In the afternoons, I worked with a newly-opened talibé centre (Espoirs de demain) which offered medical assistance to the local talibés (young children living in dismal conditions, forced to beg all day for their masters). This involved treating skin abscesses, scabies and other infections, but also providing education to the children, mainly regarding hygiene maintenance.
Description of the service and department
I worked with two charities – one which was well established and has many international connections and therefore was well-funded. The other was new and had taken several years to get off the ground. It was phenomenal to see the amount of effort and own expense that the organisers of this charity put into this project.
Description of the destination
St. Louis is the old capital of Senegal, situated in the north of the country, very near the Mauritanian border. It’s a city full of charm and character, segregated into the poorer peninsula, the island and the richer mainland – the sea and beaches are never far away.
Were the local people friendly?
The local population was on the whole very friendly. I lived with a Senegalese family who treated me very well, and everyone I worked with was keen to get me involved as much as possible. You do have to expect being approached and pestered by shop and market-stall owners, but as long as you’re firm with them, they’ll leave you alone quite quickly.
Did you feel safe and if not why not?
Yes. Despite being approached by strangers on a daily basis, I never felt threatened by anyone. As long as you are sensible by not roaming the streets late at night, St. Louis is a safe place.
What did you do in your spare time ?
There were up to 50 volunteers in the city during my time in St. Louis. This made it very easy to not get bored. There were several beaches nearby as well as hotels with swimming pools and good food. We spent one weekend in a dessert nearby and several nights in one of the many local nightclubs.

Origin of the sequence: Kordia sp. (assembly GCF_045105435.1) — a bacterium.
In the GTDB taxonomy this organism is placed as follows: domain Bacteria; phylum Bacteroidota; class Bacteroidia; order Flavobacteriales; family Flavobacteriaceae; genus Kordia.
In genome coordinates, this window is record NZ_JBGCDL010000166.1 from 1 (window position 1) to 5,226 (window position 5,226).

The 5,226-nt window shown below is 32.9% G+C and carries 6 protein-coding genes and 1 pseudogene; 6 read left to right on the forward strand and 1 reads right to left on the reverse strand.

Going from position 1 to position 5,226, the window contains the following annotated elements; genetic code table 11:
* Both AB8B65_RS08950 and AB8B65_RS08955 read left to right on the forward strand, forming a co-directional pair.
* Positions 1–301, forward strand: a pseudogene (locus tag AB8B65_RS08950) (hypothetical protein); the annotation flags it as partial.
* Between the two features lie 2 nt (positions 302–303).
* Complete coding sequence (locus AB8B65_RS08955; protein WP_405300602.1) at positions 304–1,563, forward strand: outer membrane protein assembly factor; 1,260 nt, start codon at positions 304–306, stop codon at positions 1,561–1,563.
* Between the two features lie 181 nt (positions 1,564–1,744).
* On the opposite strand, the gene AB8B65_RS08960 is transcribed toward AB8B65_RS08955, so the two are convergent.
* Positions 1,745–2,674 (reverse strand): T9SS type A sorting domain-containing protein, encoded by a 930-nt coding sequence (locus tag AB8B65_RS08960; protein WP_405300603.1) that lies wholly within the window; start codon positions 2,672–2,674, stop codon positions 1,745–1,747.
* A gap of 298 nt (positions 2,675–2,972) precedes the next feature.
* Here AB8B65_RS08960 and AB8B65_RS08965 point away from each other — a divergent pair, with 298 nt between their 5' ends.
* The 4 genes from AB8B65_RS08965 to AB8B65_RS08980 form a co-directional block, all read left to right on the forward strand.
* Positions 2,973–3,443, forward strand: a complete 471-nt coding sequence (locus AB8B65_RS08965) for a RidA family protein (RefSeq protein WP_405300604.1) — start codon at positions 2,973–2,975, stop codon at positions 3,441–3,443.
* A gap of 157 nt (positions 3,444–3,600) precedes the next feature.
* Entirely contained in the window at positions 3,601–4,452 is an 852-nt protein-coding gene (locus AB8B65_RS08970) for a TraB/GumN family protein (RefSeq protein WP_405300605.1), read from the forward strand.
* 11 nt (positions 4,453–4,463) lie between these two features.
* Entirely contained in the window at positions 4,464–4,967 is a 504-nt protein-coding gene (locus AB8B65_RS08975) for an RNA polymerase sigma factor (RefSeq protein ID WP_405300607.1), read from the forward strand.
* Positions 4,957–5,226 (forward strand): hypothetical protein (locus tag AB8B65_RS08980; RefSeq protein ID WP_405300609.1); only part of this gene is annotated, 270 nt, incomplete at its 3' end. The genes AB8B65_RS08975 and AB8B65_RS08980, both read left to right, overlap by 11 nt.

Is there anything that you would particularly recommend others to do?
Spend some time in Dakar – easy to do as most flights from Europe go to Dakar.
What time of the year were you there? What was the climate like?
June – August. Extremely hot – which became unbearable at times, especially during powercuts when none of the fans would work. But this is Africa, so what more do you expect? Spring and autumn offer more bearable climates.
What was your accommodation like?
I lived with a local family. My accommodation was basic, sharing a room with another volunteer. There was a fan, a nearby toilet with shower-room and the family goats just outside my window!
Was it provided? Yes, with Projects Abroad.
How much did it cost? Included within the package price (see below).
Did you enjoy your visit? Yes, it was brilliant and I’d thoroughly recommend it.
Did you find it useful medically? If so, in what way?
It was definitely useful to see medicine from a different angle. I could appreciate how a lack of resources severely dampens your ability to care for patients in the correct way. We take it for a granted in the NHS that we can just order countless investigations if the indications are there. This meant I picked up many clinical skills regarding the diagnosis and simple treatment of common tropical illnesses, such as malaria – something we rarely see in the UK.
Has it improved your French?
Definitely. The main thing is to know a bit of French beforehand and be confident in using it whenever you can. Senegalese French takes a bit of getting used to – on the one hand the Senegalese speak more slowly than the French, but on the other they have a very different accent.
Has it increased your knowledge of French culture?
Yes. Or at least, I’ve learnt more about Senegalese French culture. They serve French bread with every evening meal and you soon get used to the daily dish of fish, rice and vegetables – Thieboudienne. It’s also amazing being a part of the strictly Muslim culture, hearing calls to prayer five times a day and learning more about this way of life.
How did you get there?
Flight from London Heathrow – Lisbon – Dakar. Then, a sept place (seven-seater taxi) to St. Louis (takes about 4-5 hours).
What was the approximate total cost? All in, excluding spending money, about £1800.
Is there any other information that you think may be useful?
There were a huge variety of students and volunteers on the course – some doing journalism, teaching or childcare. I found it interesting to have this variety and I’ve made many friends who I still keep in touch with now.